My newest architectural photography crush is on the lovely Tess Kelly. Tess photographs architecture, interiors, and still life all across the globe, but calls Melbourne home. Her work has a gorgeous style that is dripping with great coloration, contrast, and light.
This particular project of Clifton Hill residence built by Blueprint Construction Company for DX Architects, and styled by Larritt-Evans, is ultra interesting because it is a heritage architecture project.
Kicking things off out front, we’re met by a very unassuming little cottage facade. Tess places us in the neighborhood, and shows the close quarters that DX and Blueprint had to work with. While this image doesn’t seem overly special, when we circle around back, you’ll understand its importance.
Here we go! Now we can see how DX Architects beautifully merged the style of the existing house and the new build. From Tess’ view of the front, you’d never know that this fresh contemporary wing existed.
What immediately jumps out to me in this image is how lovely the contrast and tones are. The coloration of the wood feels rich and warm without being too saturated. The orange tones pop against the faint blue sky and cool inky steel beams.
With a heritage architecture project like this, comes the amalgam of traditional and contemporary features and shapes found throughout the house. There is no better visual representation of this than Tess’ photograph that showcases the ornamental archway from the original area of the home, leading down to the rectangular shapes created by the industrial style door and windows.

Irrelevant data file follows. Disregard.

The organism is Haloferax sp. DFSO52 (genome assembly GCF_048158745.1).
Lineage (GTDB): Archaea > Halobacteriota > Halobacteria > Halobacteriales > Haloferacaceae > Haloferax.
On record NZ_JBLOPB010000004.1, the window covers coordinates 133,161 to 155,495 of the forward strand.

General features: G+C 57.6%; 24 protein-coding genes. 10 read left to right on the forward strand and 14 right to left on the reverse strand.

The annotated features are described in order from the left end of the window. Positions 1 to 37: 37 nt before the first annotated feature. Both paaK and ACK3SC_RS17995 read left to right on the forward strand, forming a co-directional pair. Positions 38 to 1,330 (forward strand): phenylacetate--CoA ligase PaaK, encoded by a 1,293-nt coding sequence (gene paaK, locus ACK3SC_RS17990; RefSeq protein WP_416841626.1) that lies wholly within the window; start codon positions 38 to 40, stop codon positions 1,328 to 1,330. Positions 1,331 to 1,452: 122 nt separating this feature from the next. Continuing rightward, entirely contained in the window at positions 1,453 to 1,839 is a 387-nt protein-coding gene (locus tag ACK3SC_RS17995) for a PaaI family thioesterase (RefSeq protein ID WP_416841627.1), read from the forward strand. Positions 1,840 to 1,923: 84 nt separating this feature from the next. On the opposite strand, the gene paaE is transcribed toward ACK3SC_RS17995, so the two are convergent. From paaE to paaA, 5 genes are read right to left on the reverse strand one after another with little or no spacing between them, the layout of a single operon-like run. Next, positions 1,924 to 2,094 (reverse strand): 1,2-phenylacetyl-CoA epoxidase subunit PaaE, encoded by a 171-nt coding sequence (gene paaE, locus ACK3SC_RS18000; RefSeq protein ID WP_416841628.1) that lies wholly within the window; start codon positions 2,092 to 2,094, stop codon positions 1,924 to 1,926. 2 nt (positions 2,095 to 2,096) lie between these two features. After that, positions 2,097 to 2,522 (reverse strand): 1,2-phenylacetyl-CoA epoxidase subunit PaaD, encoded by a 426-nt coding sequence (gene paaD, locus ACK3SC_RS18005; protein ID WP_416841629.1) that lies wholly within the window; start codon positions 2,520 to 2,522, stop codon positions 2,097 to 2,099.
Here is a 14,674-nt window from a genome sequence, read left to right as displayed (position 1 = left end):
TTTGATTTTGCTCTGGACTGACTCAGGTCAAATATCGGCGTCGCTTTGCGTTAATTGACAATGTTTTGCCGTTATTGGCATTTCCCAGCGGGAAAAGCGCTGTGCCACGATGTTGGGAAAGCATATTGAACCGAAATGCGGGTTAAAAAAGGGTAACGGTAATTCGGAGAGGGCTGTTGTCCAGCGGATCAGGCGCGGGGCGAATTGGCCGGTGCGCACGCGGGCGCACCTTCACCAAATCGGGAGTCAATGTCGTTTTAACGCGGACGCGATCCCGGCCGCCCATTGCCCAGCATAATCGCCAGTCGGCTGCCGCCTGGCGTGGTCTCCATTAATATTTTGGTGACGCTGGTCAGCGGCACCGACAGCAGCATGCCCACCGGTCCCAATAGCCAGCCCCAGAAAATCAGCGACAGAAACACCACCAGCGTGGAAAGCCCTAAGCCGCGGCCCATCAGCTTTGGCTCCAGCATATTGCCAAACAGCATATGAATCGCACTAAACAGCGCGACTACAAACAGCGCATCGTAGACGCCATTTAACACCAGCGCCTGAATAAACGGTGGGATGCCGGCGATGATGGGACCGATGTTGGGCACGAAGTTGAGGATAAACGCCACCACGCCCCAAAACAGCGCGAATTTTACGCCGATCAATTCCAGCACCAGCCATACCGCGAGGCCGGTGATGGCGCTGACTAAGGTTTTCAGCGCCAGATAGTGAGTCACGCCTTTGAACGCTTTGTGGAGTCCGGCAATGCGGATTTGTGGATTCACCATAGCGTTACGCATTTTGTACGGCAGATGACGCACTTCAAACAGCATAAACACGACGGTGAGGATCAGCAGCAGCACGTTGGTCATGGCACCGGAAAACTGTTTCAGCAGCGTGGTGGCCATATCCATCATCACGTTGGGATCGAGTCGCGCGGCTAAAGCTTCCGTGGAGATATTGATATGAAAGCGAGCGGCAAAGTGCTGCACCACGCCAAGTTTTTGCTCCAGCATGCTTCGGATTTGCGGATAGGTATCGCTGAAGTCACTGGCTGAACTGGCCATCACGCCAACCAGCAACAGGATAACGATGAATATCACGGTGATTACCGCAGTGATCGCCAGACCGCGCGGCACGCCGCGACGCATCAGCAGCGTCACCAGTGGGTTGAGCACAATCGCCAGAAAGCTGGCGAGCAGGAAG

Both of these one-point perspectives heighten the appearance of the blocky shapes and great leading lines we find in this home.
I love the simple styling of this next photo and how it contributes to the feel of the whole shoot. Tess’ careful composition including the plants and the careful positioning of the faucet and sculptures help soften this otherwise hard and geometric scene.
Vignettes and tighter crops display the careful details of this house, like the builtins and custom sliding doors that give way to an open-air style living space.
I think what I love most about Tess’ work — and this shoot in particular — is the dynamic quality of light and rich colors she produces without going overboard and making things distracting. The white walls and ceilings in this photo are clean and crisp, but not stark. Check out the faint warm cast reflected up onto the ceiling by the floor. The highlights streaming in give a sense of warmth, but they aren’t nuclear. She lets the sofa trend dark, giving a sense of bold contrast here.
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